Eric> Not sure what you mean, it always takes time to produce a document,
Eric> even if the document is just a "rock fetch".
Harald> sorry; "rock fetch" is beyond my scope of American idiom.
"Rock fetch": when the "boss" sends the workers out on useless but
Harald> But version -01 of the framework document is dated July 19, 2001,
Harald> and the first version submitted to the IESG is dated February 15,
About six months to get the WG to agree on the framework, that doesn't seem
excessive for a document. It's a rock fetch though because there is no real
need for a framework document.
Harald> I took that as a hint that there might have been controversy in the
Harald> working group about it.
It was never a very controversial document. My recollection is that
framework and requirements were ready about January of 2002, which is why I
said that they were ready about 18 months ago. So were the protocol specs,
applicability statements, etc.
Eric> Well, each objection from the IESG needs to be discussed and a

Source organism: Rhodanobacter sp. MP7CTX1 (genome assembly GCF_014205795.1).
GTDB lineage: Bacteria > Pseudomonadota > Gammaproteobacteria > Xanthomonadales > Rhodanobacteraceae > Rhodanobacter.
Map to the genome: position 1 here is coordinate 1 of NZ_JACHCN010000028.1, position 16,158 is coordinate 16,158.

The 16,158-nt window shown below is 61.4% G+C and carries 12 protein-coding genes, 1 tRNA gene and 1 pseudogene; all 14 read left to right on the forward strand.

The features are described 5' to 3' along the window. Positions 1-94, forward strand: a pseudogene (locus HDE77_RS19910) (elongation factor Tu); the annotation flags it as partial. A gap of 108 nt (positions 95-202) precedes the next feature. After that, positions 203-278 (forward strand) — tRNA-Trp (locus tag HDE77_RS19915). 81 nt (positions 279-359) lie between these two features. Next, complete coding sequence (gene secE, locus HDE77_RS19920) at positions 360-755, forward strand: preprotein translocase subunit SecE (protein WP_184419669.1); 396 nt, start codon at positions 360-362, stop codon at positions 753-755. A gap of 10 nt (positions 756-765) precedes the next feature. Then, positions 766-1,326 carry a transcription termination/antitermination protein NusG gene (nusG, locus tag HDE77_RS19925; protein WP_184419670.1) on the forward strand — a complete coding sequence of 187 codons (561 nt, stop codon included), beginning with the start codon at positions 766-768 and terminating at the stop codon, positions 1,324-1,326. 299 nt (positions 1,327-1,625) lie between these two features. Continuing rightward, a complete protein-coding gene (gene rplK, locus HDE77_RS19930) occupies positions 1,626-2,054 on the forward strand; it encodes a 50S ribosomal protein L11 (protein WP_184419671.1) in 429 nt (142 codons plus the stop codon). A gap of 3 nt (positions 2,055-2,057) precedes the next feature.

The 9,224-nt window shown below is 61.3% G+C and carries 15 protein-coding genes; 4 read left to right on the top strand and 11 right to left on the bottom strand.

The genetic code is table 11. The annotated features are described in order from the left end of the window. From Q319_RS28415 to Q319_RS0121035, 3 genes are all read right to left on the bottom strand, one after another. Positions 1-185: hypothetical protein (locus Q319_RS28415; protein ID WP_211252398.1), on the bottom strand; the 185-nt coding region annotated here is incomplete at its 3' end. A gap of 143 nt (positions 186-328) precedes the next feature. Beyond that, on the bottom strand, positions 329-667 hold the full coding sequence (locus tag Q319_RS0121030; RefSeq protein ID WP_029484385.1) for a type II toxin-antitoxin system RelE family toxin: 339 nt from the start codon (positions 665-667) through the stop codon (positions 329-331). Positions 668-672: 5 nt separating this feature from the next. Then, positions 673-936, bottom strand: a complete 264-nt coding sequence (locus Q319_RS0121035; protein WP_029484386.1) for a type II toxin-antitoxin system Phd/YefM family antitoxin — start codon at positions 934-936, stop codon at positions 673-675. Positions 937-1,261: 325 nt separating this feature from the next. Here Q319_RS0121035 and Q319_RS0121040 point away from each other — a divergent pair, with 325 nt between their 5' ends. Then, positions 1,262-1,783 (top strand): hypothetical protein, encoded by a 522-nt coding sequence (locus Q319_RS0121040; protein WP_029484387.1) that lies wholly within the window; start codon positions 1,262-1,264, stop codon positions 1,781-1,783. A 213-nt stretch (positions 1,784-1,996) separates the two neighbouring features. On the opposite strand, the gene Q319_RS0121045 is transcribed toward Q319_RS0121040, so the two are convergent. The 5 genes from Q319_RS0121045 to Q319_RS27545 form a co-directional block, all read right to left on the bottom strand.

Eric> response crafted.
Harald> which should take approximately 3 days of work, IMHO. Comments that
Harald> translate to "you are referencing an obsolete version of LDAP"
Harald> should take approximately 2 minutes to fix.
Comments which were received last fall (I first saw them a few weeks prior
to the Atlanta IETF meeting) required a considerable reworking of the
document. (Sisyphus comes to mind here ;-))
Harald> Did the WG declare consensus on all those documents 18 months ago
Harald> (January 2002)?
The WG was told by the WG chairs that the IESG would not allow the WG to
even consider the solutions documents until the framework and requirements
documents were approved by the IESG. Something is very wrong with the
The L3VPN protocol specs themselves haven't changed in years, which is a
good thing, given the large amount of interoperable deployment by multiple